Talk to O’Toole for 10 minutes or so, and he’ll expertly opine on matters that show he’s a knowledgeable City fan. Things like the importance of Tommy McNamara and Rodney Wallace to team chemistry (and how bummed NYCFC fans would be if either left the team), how Andrea Pirlo’s ability to “craft expert balls into tight spaces” works well for Yankee Stadium, and how the front office seems to have heeded fans’ calls for an improved backline.

But he’s also got a jovial side and enjoys the Chicken Bucket side of the equation as much as the football side. They were even recently involved in a chicken-eating contest with fans from fellow 2015 expansioneers Orlando City SC at their Yankee Stadium showdown last month, a unique occasion broadcast on MLS Matchday Live.

Oscar Martinez, president of the Latino-influenced and broadly multicultural NYC12, was tapped to be part of the Third Rail board in its early stages. His group came together out of watch parties, and now has a charity component in addition to raising a ruckus from Section 235.

“We raise money for cancer walks, programs promoting soccer to underprivileged youth, and other causes we hold dear to us,” he notes. But they’re about good times as well as good works; their unofficial motto is “Come and have a drink with us.”

Hearts of Oak, taking its name from the Revolutionary war militia led by Alexander Hamilton, is another group with roots in Third Rail that went its own way. The group’s Vice President, Michael Benham, notes that the supporters groups have collaborated well with each other of late, with many of the post-Third Rail SGs operating under the NYCSC umbrella.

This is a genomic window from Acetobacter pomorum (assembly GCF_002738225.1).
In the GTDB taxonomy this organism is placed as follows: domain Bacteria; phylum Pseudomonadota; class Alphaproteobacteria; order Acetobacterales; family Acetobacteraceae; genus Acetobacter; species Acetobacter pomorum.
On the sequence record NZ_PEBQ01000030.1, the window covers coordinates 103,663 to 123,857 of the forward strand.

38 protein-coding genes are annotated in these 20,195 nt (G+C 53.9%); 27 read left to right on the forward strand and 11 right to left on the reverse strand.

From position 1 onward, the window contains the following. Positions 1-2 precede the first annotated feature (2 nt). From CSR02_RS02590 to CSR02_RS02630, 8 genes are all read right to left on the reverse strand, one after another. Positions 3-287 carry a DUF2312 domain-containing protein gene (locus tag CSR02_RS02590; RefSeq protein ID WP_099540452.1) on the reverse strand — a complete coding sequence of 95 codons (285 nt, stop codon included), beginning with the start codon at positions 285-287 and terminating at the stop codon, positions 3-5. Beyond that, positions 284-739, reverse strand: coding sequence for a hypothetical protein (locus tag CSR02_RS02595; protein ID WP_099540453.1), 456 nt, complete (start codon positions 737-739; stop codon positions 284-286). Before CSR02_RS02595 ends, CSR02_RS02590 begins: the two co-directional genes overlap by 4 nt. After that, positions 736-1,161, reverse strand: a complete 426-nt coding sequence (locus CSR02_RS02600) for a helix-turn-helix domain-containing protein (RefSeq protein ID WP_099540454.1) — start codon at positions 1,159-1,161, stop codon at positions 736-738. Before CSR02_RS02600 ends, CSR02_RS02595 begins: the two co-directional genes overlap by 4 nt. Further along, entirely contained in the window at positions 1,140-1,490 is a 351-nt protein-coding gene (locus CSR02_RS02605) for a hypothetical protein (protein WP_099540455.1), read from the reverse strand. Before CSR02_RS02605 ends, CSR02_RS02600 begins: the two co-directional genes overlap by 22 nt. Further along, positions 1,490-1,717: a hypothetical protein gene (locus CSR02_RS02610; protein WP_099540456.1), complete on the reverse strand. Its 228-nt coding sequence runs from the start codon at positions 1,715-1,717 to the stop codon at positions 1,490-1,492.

He points to last year’s away derby vs. the Red Bulls as something that brought them together.

“We routinely find each other, share chant ideas, and have really grown together and found our little corners of the bleachers," says Benham, “to make sure everyone has space to breathe and express themselves while keeping drama to a minimum.”

All told, the groups have come together to create a gameday atmosphere that they’re proud of.

“What’s great about our home,” Martinez boasts, “is the proximity to the supporters section when the opposing team has to kick a corner and when the away team’s keeper is standing mere feet from the stands.

Light Rail to Hearts of Oak: Inside NYCFC's burgeoning supporters' scene -

“Teams need to prepare to play in our space and hear our fans for 90 minutes.”

As Lando points out, more groups mean more coordination is required to determine which group will do tifo each week. And though they note that the front office has been working with the groups, being Yankee Stadium tenants doesn’t give them the flexibility with capo stands that other supporters’ groups around the league enjoy.

Still, though, they’re proud to be supporting a team that’s made the playoffs in their second season, features an intriguing mix of players and draws a diverse international crowd in a city that is literally home to the United Nations.

“We are many but we are one,” Martinez says. “We are the waiters, delivery boys, EMTs, police officers, firefighters, teachers, stock traders and students that drive this city. We love our club as much as we love our city.”